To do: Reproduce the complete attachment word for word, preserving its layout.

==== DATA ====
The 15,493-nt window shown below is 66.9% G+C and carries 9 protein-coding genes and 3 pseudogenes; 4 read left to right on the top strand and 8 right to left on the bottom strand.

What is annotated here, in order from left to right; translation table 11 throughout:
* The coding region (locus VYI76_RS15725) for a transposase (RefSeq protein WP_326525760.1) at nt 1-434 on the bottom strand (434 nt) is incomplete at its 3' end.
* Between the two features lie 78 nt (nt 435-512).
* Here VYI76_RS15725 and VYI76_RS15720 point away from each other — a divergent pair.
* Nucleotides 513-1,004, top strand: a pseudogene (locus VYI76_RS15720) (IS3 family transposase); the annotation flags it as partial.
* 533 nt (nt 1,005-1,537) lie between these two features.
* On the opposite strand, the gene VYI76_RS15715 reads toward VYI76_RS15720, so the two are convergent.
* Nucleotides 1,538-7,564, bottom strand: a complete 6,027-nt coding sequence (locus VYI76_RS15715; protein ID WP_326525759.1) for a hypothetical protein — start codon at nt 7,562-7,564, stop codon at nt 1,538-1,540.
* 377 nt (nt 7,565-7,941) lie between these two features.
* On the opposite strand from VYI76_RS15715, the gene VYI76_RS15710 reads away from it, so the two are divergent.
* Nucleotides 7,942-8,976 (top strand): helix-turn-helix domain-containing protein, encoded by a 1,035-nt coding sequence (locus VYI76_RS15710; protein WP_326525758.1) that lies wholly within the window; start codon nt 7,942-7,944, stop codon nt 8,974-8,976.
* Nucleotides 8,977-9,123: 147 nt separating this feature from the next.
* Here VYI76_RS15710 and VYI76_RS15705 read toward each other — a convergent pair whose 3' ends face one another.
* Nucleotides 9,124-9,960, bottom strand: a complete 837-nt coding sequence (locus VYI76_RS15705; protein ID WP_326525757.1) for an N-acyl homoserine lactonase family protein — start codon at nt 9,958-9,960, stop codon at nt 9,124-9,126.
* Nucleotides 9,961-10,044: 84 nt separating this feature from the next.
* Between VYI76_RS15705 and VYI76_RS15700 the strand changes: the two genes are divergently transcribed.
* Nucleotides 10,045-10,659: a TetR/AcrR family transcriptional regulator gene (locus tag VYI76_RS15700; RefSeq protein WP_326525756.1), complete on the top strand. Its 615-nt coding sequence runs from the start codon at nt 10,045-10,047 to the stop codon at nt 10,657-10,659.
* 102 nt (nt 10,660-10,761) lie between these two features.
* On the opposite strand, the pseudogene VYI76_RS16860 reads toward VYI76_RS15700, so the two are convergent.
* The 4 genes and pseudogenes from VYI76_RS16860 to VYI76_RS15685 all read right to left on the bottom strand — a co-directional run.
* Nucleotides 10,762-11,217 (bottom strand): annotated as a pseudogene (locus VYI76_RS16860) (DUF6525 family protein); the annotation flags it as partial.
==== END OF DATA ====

The 15,493-nt window shown below is 66.9% G+C and carries 9 protein-coding genes and 3 pseudogenes; 4 read left to right on the top strand and 8 right to left on the bottom strand.

What is annotated here, in order from left to right; translation table 11 throughout:
* The coding region (locus VYI76_RS15725) for a transposase (RefSeq protein WP_326525760.1) at nt 1-434 on the bottom strand (434 nt) is incomplete at its 3' end.
* Between the two features lie 78 nt (nt 435-512).
* Here VYI76_RS15725 and VYI76_RS15720 point away from each other — a divergent pair.
* Nucleotides 513-1,004, top strand: a pseudogene (locus VYI76_RS15720) (IS3 family transposase); the annotation flags it as partial.
* 533 nt (nt 1,005-1,537) lie between these two features.
* On the opposite strand, the gene VYI76_RS15715 reads toward VYI76_RS15720, so the two are convergent.
* Nucleotides 1,538-7,564, bottom strand: a complete 6,027-nt coding sequence (locus VYI76_RS15715; protein ID WP_326525759.1) for a hypothetical protein — start codon at nt 7,562-7,564, stop codon at nt 1,538-1,540.
* 377 nt (nt 7,565-7,941) lie between these two features.
* On the opposite strand from VYI76_RS15715, the gene VYI76_RS15710 reads away from it, so the two are divergent.
* Nucleotides 7,942-8,976 (top strand): helix-turn-helix domain-containing protein, encoded by a 1,035-nt coding sequence (locus VYI76_RS15710; protein WP_326525758.1) that lies wholly within the window; start codon nt 7,942-7,944, stop codon nt 8,974-8,976.
* Nucleotides 8,977-9,123: 147 nt separating this feature from the next.
* Here VYI76_RS15710 and VYI76_RS15705 read toward each other — a convergent pair whose 3' ends face one another.
* Nucleotides 9,124-9,960, bottom strand: a complete 837-nt coding sequence (locus VYI76_RS15705; protein ID WP_326525757.1) for an N-acyl homoserine lactonase family protein — start codon at nt 9,958-9,960, stop codon at nt 9,124-9,126.
* Nucleotides 9,961-10,044: 84 nt separating this feature from the next.
* Between VYI76_RS15705 and VYI76_RS15700 the strand changes: the two genes are divergently transcribed.
* Nucleotides 10,045-10,659: a TetR/AcrR family transcriptional regulator gene (locus tag VYI76_RS15700; RefSeq protein WP_326525756.1), complete on the top strand. Its 615-nt coding sequence runs from the start codon at nt 10,045-10,047 to the stop codon at nt 10,657-10,659.
* 102 nt (nt 10,660-10,761) lie between these two features.
* On the opposite strand, the pseudogene VYI76_RS16860 reads toward VYI76_RS15700, so the two are convergent.
* The 4 genes and pseudogenes from VYI76_RS16860 to VYI76_RS15685 all read right to left on the bottom strand — a co-directional run.
* Nucleotides 10,762-11,217 (bottom strand): annotated as a pseudogene (locus VYI76_RS16860) (DUF6525 family protein); the annotation flags it as partial.